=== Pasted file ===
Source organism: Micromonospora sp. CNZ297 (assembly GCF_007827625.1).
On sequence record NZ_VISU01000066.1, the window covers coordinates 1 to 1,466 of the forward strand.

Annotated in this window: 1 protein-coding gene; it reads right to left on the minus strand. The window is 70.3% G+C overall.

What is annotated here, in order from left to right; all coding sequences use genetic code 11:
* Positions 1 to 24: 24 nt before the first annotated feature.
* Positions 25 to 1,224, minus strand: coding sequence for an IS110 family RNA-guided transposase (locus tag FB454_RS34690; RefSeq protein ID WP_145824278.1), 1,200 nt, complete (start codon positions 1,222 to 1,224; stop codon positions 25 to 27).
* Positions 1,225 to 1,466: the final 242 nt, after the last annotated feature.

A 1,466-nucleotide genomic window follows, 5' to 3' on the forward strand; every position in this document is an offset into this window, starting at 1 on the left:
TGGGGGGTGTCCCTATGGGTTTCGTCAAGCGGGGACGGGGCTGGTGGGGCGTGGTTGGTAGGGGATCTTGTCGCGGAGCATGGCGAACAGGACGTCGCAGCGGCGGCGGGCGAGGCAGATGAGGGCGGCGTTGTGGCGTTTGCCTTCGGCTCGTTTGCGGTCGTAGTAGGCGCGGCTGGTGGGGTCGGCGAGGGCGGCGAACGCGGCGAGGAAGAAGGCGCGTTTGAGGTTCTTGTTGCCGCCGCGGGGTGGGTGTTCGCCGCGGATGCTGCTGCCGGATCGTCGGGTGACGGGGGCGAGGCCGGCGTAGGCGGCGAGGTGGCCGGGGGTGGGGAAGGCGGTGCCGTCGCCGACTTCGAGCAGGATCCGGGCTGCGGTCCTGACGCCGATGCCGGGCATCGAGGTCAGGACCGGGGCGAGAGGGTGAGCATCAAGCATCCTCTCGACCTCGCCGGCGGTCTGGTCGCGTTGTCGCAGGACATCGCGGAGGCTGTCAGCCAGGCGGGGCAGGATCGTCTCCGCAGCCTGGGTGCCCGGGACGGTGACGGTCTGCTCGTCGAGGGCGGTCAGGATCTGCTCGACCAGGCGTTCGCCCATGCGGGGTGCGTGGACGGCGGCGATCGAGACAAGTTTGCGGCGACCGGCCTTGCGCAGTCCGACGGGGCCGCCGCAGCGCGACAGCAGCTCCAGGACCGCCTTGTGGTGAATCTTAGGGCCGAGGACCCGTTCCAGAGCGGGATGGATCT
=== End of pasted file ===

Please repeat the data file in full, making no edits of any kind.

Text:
Source organism: Micromonospora sp. CNZ297 (assembly GCF_007827625.1).
On sequence record NZ_VISU01000066.1, the window covers coordinates 1 to 1,466 of the forward strand.

Annotated in this window: 1 protein-coding gene; it reads right to left on the minus strand. The window is 70.3% G+C overall.

What is annotated here, in order from left to right; all coding sequences use genetic code 11:
* Positions 1 to 24: 24 nt before the first annotated feature.
* Positions 25 to 1,224, minus strand: coding sequence for an IS110 family RNA-guided transposase (locus tag FB454_RS34690; RefSeq protein ID WP_145824278.1), 1,200 nt, complete (start codon positions 1,222 to 1,224; stop codon positions 25 to 27).
* Positions 1,225 to 1,466: the final 242 nt, after the last annotated feature.

A 1,466-nucleotide genomic window follows, 5' to 3' on the forward strand; every position in this document is an offset into this window, starting at 1 on the left:
TGGGGGGTGTCCCTATGGGTTTCGTCAAGCGGGGACGGGGCTGGTGGGGCGTGGTTGGTAGGGGATCTTGTCGCGGAGCATGGCGAACAGGACGTCGCAGCGGCGGCGGGCGAGGCAGATGAGGGCGGCGTTGTGGCGTTTGCCTTCGGCTCGTTTGCGGTCGTAGTAGGCGCGGCTGGTGGGGTCGGCGAGGGCGGCGAACGCGGCGAGGAAGAAGGCGCGTTTGAGGTTCTTGTTGCCGCCGCGGGGTGGGTGTTCGCCGCGGATGCTGCTGCCGGATCGTCGGGTGACGGGGGCGAGGCCGGCGTAGGCGGCGAGGTGGCCGGGGGTGGGGAAGGCGGTGCCGTCGCCGACTTCGAGCAGGATCCGGGCTGCGGTCCTGACGCCGATGCCGGGCATCGAGGTCAGGACCGGGGCGAGAGGGTGAGCATCAAGCATCCTCTCGACCTCGCCGGCGGTCTGGTCGCGTTGTCGCAGGACATCGCGGAGGCTGTCAGCCAGGCGGGGCAGGATCGTCTCCGCAGCCTGGGTGCCCGGGACGGTGACGGTCTGCTCGTCGAGGGCGGTCAGGATCTGCTCGACCAGGCGTTCGCCCATGCGGGGTGCGTGGACGGCGGCGATCGAGACAAGTTTGCGGCGACCGGCCTTGCGCAGTCCGACGGGGCCGCCGCAGCGCGACAGCAGCTCCAGGACCGCCTTGTGGTGAATCTTAGGGCCGAGGACCCGTTCCAGAGCGGGATGGATCT